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Water Risk Hotspots for Agriculture (2017)

Agriculture is expected to face increasing water risks that will impact production, markets, trade and food security – risks that can be mitigated with targeted policy actions on water hotspots. This report develops the hotspot approach, provides an application at the global scale, and presents a mitigation policy action plan.

Primary Functions

  • Identify global hotspots of high agricultural water risk
  • Learn how farmers, agro-food businesses, and governments are engaging to mitigate this risk

Detailed Description

Increasing evidence suggests that water risks threaten future agriculture production in many regions. Factors, such as the multiplication of extreme water events, sea level rise – both projected to accelerate with climate change – water quality deterioration, groundwater depletion, and intensifying cross-sector competition for water supplies, combine to create a “perfect storm” for agriculture in many regions, which are often poorly prepared to respond. If these water risks are particularly intense in specific agricultural regions, their impacts can expand to national and international levels, with consequences on markets and food security.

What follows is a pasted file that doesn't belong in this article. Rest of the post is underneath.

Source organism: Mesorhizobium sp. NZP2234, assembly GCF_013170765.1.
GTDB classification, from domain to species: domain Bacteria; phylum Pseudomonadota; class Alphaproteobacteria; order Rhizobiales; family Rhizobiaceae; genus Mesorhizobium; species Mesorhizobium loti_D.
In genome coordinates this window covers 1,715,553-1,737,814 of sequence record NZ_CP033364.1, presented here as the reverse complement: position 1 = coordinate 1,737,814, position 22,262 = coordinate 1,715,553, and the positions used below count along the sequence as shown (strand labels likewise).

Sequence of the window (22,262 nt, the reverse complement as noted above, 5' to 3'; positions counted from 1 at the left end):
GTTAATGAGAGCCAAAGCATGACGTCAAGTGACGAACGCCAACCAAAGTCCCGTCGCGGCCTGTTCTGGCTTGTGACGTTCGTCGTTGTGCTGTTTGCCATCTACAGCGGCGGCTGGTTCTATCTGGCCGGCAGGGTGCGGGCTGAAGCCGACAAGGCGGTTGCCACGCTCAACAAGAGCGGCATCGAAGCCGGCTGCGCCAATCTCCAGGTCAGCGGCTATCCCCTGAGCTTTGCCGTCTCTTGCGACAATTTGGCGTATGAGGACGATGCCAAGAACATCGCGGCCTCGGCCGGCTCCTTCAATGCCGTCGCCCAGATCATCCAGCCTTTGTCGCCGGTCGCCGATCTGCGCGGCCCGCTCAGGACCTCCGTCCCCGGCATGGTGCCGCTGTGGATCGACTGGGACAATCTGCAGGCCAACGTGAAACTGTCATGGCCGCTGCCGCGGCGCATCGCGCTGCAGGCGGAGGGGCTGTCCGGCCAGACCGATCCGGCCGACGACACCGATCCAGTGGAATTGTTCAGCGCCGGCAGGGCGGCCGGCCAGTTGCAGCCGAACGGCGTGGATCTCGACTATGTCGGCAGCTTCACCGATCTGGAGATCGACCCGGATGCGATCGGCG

This report recommends using a hotspot approach to respond to these future water risks. Targeted actions in identified regions at risk can help increase efficiency and effectiveness of the sector’s response. Farmers, agro-food companies, and governments all have a role to plan in risk mitigation efforts. Governments should reinforce their water management actions in the regions facing water risks, but they should also strengthen markets and trade, and encourage international collaboration to limit the diffusion of impacts from these risks.

The study builds on past OECD work on water and agriculture; especially recent reports on climate change, water and agriculture, managing groundwater use in agriculture, and mitigation drought and floods in agriculture. It also relies on three new analyses: a global assessment of water risk hotspots for agricultural production, a “water stress test” simulation of production and market impacts in three hotspot regions, and a micro-economic model outlining how farmers and agro-food may respond to different water risks.

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